My Engagement Ring is Ugly

My Engagement Ring is Ugly

t’s the only thing that could possibly mar the perfection of a long-anticipated wedding proposal. Your beloved drops to one knee and opens the delicate jewelry box. What happens when you hate what’s waiting inside?

As romantic as the idea of a surprise proposal is, the whole “getting swept off your feet” aspect comes with another, less desirable aspect: someone else picking out the ring you will wear every single day. You may trust the love of your life with your whole heart and soul, but does that trust really extend to something as mundane as jewelry shopping? The sad truth is, even though you can love someone completely, you don’t always love that special someone’s taste in fashion, too. And you’re the one who ends up stuck with the ring on your finger in the end. 

Luckily, an ugly engagement ring isn’t the end of the world. There are a few tactful approaches to this sticky, sticky situation.

Avoid It Before It Happens

The most tactful way to deal with an ugly ring is to head it off before it ever appears in front of you. If you suspect your sweetheart is planning a proposal, start hinting early and often about the style of ring you like best. Comment on friends’ rings (real rings are best, but feel free to start conversations about what you love and hate about fictional acquaintances’ rings, too). If you need a more blunt approach, leave a few ring pictures on your computer screen when you leave the room. You can also have a trusted friend pull your intended aside for a quick briefing on your style.

Of course, there’s no way to avoid miscommunication like a candid conversation. While this approach is a little scary, if you’re absolutely sure you’re not misreading the signs of an impending proposal, it’s time to lay out all the cards. Let your well-meaning sweetie know that you’re very particular about your jewelry, and if at any point in the future a ring purchase were to come up, you would love the chance to go jewelry shopping together. Frame it as a romantic activity–chances are, it will take the pressure off of your sweating fiancé-to-be.

Even if you and your fiancé decide to go ring shopping together, the proposal itself can still come as a romantic surprise. The person who proposes can keep the tradition and excitement of proffering the ring box, but with a “placeholder ring” inside. It can be something as silly as a plastic ring from a quarter machine with a note attached that says, “We have a ring shopping date this weekend.” Then you can enjoy all of the romance of a whirlwind proposal in the moment and extend the excitement as you’re picking out your perfect ring, too.

Be Honest

If you hate your ring, the hardest option is also the simplest: be honest. Find a tender, intimate moment, and gently bring up your concerns with your ring. Emphasize how excited you are to be getting married. Mention how your engagement is so picture-perfect already, it would be great if even the smallest details could also match your dream-image. It may help to turn it into a joke and point out how silly you’re being. Get your fiancé on your side so you can tackle the problem together. Remember, the conversation shouldn’t focus on blame or disappointment. Instead, focus on how excited you are to get the ring exactly right. Don’t forget to give effusive thanks for the thought and love behind the gift.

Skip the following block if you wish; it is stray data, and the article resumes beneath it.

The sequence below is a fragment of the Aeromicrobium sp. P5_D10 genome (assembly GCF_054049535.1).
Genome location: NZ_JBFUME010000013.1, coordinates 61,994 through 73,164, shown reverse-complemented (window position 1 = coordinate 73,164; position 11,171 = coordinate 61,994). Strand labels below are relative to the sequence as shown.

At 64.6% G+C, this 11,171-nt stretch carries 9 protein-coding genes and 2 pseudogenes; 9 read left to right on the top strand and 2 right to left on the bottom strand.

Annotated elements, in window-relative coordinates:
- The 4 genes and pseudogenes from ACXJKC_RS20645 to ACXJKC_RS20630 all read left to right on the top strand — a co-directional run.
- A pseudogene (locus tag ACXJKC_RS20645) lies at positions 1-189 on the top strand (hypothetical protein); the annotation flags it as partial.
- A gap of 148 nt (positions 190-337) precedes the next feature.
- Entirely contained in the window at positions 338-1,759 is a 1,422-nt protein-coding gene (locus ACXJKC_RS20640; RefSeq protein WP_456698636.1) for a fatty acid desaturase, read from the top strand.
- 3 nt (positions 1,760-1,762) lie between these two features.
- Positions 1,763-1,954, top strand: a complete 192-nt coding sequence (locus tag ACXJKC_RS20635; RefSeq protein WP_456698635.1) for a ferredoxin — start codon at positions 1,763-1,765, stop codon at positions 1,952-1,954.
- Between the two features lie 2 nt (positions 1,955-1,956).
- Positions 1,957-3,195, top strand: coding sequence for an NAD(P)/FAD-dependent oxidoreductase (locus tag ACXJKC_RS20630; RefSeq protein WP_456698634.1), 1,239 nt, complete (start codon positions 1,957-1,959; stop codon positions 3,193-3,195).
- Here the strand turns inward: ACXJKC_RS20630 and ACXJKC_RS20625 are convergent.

Adjust the Ring

Is there anything you do like about your ring? Play up its strengths by taking it to a jeweler to have it adjusted slightly. Maybe with a different setting, the ring could actually look great on your finger. When you bring up this topic in conversation, don’t blame the ring. The “it’s not you; it’s me” approach works as a wonderful salve for hurt feelings in many situations. Point out what a pity it is that the shape of your fingers or your skin tone doesn’t complement the ring the way it should. But that’s only a slight problem that a jeweler could fix!

Blame the Economy

Oh, isn’t it just a shame? What a gorgeous, wonderful ring, and you just can’t possibly accept it because you know it’s not a responsible choice for the two of you right now. If there are any financial concerns in your relationship, play them up to the fullest. 

Now, this approach only works if the ring you have your eye on is considerably less expensive than the ring you were given (or if you have a mother or grandmother with a beautiful ring to pass down). But it’s worth a try. At the very least, you’ll score brownie points for being so considerate and selfless.

Learn to Love It

Even if you hate your ring at first glance, sometimes it’s not worth making waves. After all, do you really want your first major disagreement as an engaged couple to be over something as minor as a fashion choice? Save the tears for a bereavement and learn to love your ring. After all, it was given with love and it symbolizes something far more important than the sum of its gems and metals. Just as you can learn to find beauty in the imperfect smile of a friend or family member, you can learn to love the ring that means you’re finally marrying The One.


Lisa is a special needs teacher and a hugger. She always makes time for everyone and lightens up everybody’s lives with her presence. When she is not chasing her students around the yard, she finds time to write about what she truly loves, and you guessed it, its people and relationships.